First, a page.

- Slides: 19
○ Constantinople commanded key trade routes linking Europe and Asia ○ The Byzantine Empire promoted a brilliant civilization that blended ancient Greek, Roman, and Christian influences with other traditions of the Mediterranean world
➢ The thousand-year span between the fall of the Roman empire and the Renaissance beginnings of modern history is known as the Middle Ages. ➢ the Roman emperor Constantine rebuilt the Greek city of Byzantium and then renamed it after himself— Constantinople. ➢ In time, the eastern Roman empire became known as the Byzantine empire. Where do most of the trade routes meet? What makes this a strategic location for trade?
➢ The Byzantine empire reached its greatest size under the emperor Justinian, who ruled from 527 to 565. His achievements include: 1. Byzantine armies reconquered North Africa, Italy, and the southern Iberian peninsula
➢ Why did Constantinople become a rich and powerful city? ○ Constantinople had an excellent harbor and it was protected by walls and water on three sides. It also commanded key trade routes linking Europe and Asia, making it Europe's busiest marketplace.
➢ In Europe, the centuries after the fall of Rome are called the Middle Ages , which lasted from about 500 to 1350
➢ Emperor Justinian ( 483 AD-565 AD ) ➢ Noted for his administrative reorganization of the imperial government and for his sponsorship of a codification of laws known as the Code of Justinian.
2. He rebuilt the capital of Constantinople 3. He set up a commission to collect, revise, and organize all the laws of ancient Rome, called the Justinian Code ➢ Under Justinian, the Byzantine empire was an economic and military power ○ Peasants worked the land, paid taxes, and provided soldiers for the military
○ Greek fire (liquid thrown toward an enemy, igniting on contact) was an effective and terrifying weapon of the Byzantine navy ➢ The empire withstood several attacks after Justinian. ○ Among the fiercest attacks came from the Arab armies that were carrying a new religion, Islam, into the Mediterranean world and beyond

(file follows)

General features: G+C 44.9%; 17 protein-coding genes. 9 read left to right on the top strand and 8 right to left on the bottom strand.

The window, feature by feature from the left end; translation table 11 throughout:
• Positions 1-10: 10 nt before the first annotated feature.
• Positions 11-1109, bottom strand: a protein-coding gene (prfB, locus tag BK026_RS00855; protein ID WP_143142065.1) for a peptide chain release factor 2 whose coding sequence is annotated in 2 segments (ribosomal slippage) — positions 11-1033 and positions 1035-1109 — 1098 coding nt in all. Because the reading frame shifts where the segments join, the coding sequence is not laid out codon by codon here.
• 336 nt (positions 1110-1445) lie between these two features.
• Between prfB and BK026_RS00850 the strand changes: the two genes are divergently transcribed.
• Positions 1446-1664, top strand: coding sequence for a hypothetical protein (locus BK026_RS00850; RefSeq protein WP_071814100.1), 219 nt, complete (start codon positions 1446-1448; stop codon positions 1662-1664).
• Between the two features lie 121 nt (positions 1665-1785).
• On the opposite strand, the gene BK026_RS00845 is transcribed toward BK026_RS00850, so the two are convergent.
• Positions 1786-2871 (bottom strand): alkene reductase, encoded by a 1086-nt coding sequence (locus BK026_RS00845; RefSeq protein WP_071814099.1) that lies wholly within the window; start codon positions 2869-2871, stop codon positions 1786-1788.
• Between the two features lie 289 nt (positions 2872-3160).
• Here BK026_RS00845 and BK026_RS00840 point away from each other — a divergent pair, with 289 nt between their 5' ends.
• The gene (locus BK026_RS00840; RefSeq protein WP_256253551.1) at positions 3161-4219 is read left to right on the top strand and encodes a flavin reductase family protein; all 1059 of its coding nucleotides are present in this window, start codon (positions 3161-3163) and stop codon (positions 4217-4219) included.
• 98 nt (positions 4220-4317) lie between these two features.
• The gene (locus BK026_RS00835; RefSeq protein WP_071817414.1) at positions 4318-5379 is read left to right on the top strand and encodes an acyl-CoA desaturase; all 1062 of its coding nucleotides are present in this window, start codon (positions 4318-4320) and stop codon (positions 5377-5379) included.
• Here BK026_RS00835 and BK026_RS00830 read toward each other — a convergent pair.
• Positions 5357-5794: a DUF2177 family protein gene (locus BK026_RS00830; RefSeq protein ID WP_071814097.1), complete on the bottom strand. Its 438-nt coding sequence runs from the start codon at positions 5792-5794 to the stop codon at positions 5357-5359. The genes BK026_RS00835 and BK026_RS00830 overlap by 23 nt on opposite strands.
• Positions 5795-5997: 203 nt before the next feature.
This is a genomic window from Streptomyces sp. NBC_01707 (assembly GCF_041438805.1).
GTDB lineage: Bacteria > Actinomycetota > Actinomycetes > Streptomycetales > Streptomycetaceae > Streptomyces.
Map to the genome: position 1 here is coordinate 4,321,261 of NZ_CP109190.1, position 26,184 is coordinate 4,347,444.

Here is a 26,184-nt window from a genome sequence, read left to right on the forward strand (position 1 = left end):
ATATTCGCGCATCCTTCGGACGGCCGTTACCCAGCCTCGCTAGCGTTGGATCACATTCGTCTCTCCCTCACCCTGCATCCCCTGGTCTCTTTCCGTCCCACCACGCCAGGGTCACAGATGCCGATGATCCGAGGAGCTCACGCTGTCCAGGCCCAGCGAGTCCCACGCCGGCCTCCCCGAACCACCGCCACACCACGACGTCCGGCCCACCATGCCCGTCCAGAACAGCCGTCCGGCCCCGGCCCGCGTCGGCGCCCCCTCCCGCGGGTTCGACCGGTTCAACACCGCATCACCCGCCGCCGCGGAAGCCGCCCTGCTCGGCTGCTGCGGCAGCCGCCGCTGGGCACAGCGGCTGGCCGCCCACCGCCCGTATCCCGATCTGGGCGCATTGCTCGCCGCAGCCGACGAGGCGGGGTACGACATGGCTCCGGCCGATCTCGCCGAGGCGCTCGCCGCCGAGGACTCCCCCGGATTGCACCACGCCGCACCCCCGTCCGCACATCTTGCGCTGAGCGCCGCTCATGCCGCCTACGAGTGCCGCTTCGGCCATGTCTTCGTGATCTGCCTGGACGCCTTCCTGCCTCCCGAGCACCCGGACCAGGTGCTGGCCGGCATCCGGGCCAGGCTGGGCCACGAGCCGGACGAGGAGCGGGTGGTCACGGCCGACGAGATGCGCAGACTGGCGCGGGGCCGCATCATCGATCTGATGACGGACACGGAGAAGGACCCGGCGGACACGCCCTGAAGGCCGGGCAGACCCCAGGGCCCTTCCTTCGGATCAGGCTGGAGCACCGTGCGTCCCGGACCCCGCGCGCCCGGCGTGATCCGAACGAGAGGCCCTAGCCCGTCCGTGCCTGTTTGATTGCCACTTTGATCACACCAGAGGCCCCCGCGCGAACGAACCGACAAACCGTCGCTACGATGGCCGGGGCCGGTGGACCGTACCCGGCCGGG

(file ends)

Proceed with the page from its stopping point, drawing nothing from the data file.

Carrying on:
➢ The Germanic tribes that conquered parts of the Roman empire included the Goths, Vandals, Saxons, and Franks ○ Between 400 -700, Germanic tribes carved Western Europe into small kingdoms ○ The Franks were the strongest and most successful kingdom, conquering present-day France and neighboring lands in the 400 s
■ In 486, Clovis, king of the Franks, conquered the former Roman province of Gaul (later known as France) and converted to Christianity
➢ Muslim armies overran Christian lands from Judea to North Africa and Spain ○ Islam is a religion that began in Arabia around 622 ○ Over the next 200 years, Muslims, or believers in Islam, built a huge empire ➢ When a Muslim army crossed into France, Charles Martel rallied Frankish warriors. The Battle of Tours in 732 A. D. was a major victory for Christians against the Muslim invaders.
➢ In 768, the grandson of Charles Martel became king of the Franks. ➢ Charlemagne (Charles the Great) built an empire reaching across what is now France, Germany, and part of Italy ○ 800 - Pope Leo III placed a crown on Charlemagne’s head and proclaimed him Emperor of the Romans
○ At the battle of Tours in 732, Christian warriors triumphed. To them, the victory was a sign that God was on their side ○ Muslims advanced no farther into Western Europe, although they continued to rule most of what is now Spain
○ Importance of the crowning ceremony: ■ Pope Leo III revived the ideal of a united Christian community (Monarchies have backing of the Church) ■ A growing divide results between the Western Roman Empire and the Eastern Byzantine Empire. ■ + Local regions become unified (the start of nations) ■ - Empire continues to fraction (loss of unity)
➢ Charlemagne worked closely with the Church to spread Christianity to the conquered peoples on the fringes of his empire ➢ Charlemagne appointed powerful nobles to rule local regions ○ To keep control of these provincial rulers, he sent out officials called missi dominici to check on roads, listen to grievances, and see that justice was done ➢ Charlemagne revived Latin learning in his kingdom
➢ In 843, Charlemagne’s grandsons drew up the Treaty of Verdun, which split the empire into three regions ➢ Three sources of attack (700 -1000): Muslims, Magyars, and Vikings ○ About 900, the Magyars (an ethnic group centered in present-day Hungary) overran Eastern Europe and attacked the Byzantine empire
○ Vikings were Scandinavian (Norway, Denmark, Sweden) explorers, traders, and warriors that raided Europe from the 700 s through the 1100 s ■ Leif Erikson set up a short-lived Viking colony on the continent of North America in about the year 1000